Integrated circuits and methods for forming thin film crystal layers

An aspect of the disclosure relates to an integrated circuit. The integrated circuit includes a first electrically conductive structure, a thin film crystal layer located on the first electrically conductive structure, and a second electrically conductive structure including metal e.g. copper. The second electrically conductive structure is located on the thin film crystal layer. The first electrically conductive structure is electrically connected to the second electrically conductive structure through the thin film crystal layer. The thin film crystal layer may be provided as a copper diffusion barrier.

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Description
FIELD

Examples relate to integrated circuits with thin film crystal layers, and to methods for forming thin film crystal layers.

BACKGROUND

The ongoing development of semiconductor technology leading to smaller structures requires new functional and small scaled semiconductor structures, e.g. structures in integrated circuits, as well as improved semiconductor processes.

However, temperature limitations, for example in back end of line processes due to structures of an integrated circuit already formed, may impede integration of required semiconductor structures in integrated circuits. Further, complex semiconductor processes increase a required time for forming integrated circuits and therefore increase manufacturing costs.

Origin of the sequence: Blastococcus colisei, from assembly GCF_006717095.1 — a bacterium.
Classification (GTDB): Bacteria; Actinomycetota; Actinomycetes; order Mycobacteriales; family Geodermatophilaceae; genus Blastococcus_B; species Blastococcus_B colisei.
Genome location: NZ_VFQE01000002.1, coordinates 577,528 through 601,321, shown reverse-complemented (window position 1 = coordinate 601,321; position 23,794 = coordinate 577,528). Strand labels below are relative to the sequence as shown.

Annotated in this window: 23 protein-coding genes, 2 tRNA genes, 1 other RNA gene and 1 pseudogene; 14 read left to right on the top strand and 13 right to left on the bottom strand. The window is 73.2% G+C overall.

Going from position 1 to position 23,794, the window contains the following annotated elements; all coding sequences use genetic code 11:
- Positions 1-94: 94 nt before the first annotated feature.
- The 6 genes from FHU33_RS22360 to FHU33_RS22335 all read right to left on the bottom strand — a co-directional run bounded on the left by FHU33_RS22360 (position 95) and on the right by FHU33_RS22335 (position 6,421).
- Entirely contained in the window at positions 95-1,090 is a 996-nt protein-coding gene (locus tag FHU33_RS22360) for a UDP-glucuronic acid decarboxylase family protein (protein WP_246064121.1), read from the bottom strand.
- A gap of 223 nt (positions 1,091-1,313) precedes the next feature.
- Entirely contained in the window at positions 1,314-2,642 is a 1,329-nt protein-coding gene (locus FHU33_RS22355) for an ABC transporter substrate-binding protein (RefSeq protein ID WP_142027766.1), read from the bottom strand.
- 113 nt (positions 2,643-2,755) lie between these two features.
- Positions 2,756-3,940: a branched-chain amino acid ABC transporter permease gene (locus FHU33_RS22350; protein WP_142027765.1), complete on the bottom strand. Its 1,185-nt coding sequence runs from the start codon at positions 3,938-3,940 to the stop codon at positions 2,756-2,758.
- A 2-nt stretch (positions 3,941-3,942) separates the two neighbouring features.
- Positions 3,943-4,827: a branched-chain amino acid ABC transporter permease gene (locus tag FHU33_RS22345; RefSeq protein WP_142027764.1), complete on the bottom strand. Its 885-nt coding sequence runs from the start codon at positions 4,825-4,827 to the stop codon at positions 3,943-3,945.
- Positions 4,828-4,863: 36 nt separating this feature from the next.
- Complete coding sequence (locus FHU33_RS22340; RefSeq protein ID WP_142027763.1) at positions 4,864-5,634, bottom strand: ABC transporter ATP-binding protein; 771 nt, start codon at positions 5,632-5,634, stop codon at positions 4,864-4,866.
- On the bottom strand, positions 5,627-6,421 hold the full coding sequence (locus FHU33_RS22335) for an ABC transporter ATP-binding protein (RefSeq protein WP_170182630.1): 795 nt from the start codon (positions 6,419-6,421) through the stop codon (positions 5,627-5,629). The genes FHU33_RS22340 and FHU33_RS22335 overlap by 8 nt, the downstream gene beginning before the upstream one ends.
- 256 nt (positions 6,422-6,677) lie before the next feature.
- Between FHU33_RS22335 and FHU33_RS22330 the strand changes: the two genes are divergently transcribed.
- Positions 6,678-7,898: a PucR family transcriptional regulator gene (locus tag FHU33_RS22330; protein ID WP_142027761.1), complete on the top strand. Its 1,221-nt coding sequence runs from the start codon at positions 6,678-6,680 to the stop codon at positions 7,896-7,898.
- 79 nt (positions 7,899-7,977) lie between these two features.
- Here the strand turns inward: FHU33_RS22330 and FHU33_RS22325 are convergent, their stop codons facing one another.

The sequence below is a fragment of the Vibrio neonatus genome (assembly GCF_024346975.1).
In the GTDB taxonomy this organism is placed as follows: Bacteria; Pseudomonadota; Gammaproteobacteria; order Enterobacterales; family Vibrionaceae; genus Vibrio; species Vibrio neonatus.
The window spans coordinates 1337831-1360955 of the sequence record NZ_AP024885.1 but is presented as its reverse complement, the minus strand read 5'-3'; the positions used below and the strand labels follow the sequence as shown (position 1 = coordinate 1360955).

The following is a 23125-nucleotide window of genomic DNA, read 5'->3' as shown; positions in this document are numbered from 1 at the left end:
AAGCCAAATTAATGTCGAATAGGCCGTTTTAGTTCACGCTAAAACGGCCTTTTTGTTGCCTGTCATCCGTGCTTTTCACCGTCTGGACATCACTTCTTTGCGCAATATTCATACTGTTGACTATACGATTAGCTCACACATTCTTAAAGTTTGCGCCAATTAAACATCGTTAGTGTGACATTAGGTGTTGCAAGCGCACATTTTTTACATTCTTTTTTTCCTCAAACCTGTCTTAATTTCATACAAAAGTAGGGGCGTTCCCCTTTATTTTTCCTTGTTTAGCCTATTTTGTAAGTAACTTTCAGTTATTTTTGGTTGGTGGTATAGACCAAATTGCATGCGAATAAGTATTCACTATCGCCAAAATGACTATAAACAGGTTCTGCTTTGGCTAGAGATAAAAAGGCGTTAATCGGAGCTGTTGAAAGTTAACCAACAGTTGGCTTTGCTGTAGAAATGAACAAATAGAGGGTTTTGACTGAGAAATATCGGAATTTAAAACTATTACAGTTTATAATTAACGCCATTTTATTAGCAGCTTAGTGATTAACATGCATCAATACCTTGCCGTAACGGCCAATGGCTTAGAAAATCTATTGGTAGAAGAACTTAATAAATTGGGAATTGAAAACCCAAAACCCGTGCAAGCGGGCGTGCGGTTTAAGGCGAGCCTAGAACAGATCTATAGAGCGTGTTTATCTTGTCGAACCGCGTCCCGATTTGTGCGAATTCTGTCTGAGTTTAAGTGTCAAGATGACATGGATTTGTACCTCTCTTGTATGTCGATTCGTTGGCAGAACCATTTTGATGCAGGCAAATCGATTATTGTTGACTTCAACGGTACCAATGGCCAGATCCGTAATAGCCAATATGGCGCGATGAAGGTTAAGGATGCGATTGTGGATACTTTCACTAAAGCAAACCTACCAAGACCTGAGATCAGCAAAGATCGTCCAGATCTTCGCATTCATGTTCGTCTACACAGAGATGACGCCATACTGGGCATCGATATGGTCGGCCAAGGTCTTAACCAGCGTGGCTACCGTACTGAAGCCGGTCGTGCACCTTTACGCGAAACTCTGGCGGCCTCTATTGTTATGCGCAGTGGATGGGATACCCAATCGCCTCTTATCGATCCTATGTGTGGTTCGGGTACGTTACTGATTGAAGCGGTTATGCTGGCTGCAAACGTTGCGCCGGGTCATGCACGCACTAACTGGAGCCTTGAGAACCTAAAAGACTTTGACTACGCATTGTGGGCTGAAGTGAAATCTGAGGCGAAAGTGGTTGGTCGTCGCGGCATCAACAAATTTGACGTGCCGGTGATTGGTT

BRIEF DESCRIPTION OF THE FIGURES

Some examples of apparatuses and/or methods will be described in the following by way of example only, and with reference to the accompanying Figs., in which

FIG. 1 shows an example of an integrated circuit with an electrically conductive structure;

FIG. 2 shows an exemplary flow chart of a method for forming a thin film crystal layer;

FIG. 3 shows an example of an integrated circuit with a thin film crystal layer;

FIG. 3a shows an example of an integrated circuit with a via having a thin film crystal on a side wall of the via;

FIG. 4 shows a schematic cross section of a semiconductor device comprising a thin film crystal layer;

FIGS. 5a-5d show an example of forming a thin film crystal layer as a copper diffusion barrier;

FIGS. 6a-6j show an example of forming a thin film crystal layer for forming a transistor;

FIGS. 7a-7e show an example of forming a semiconductor structure comprising a thin film crystal layer;

FIGS. 8a-8f show an example of forming a heterojunction crystal structure using a metal and different gases;

FIGS. 9a-9g show an example of forming a heterojunction crystal structure using different metals and a same gas;

FIGS. 10a-10h show an example of forming a heterojunction crystal structure using spacers;

FIGS. 11a-11d show an example of transferring a grown thin film crystal onto a semiconductor substrate; and

FIG. 12 shows an example of a system with an integrated circuit.

DETAILED DESCRIPTION

Various examples will now be described more fully with reference to the accompanying drawings in which some examples are illustrated. In the Figs., the thicknesses of lines, layers and/or regions may be exaggerated for clarity.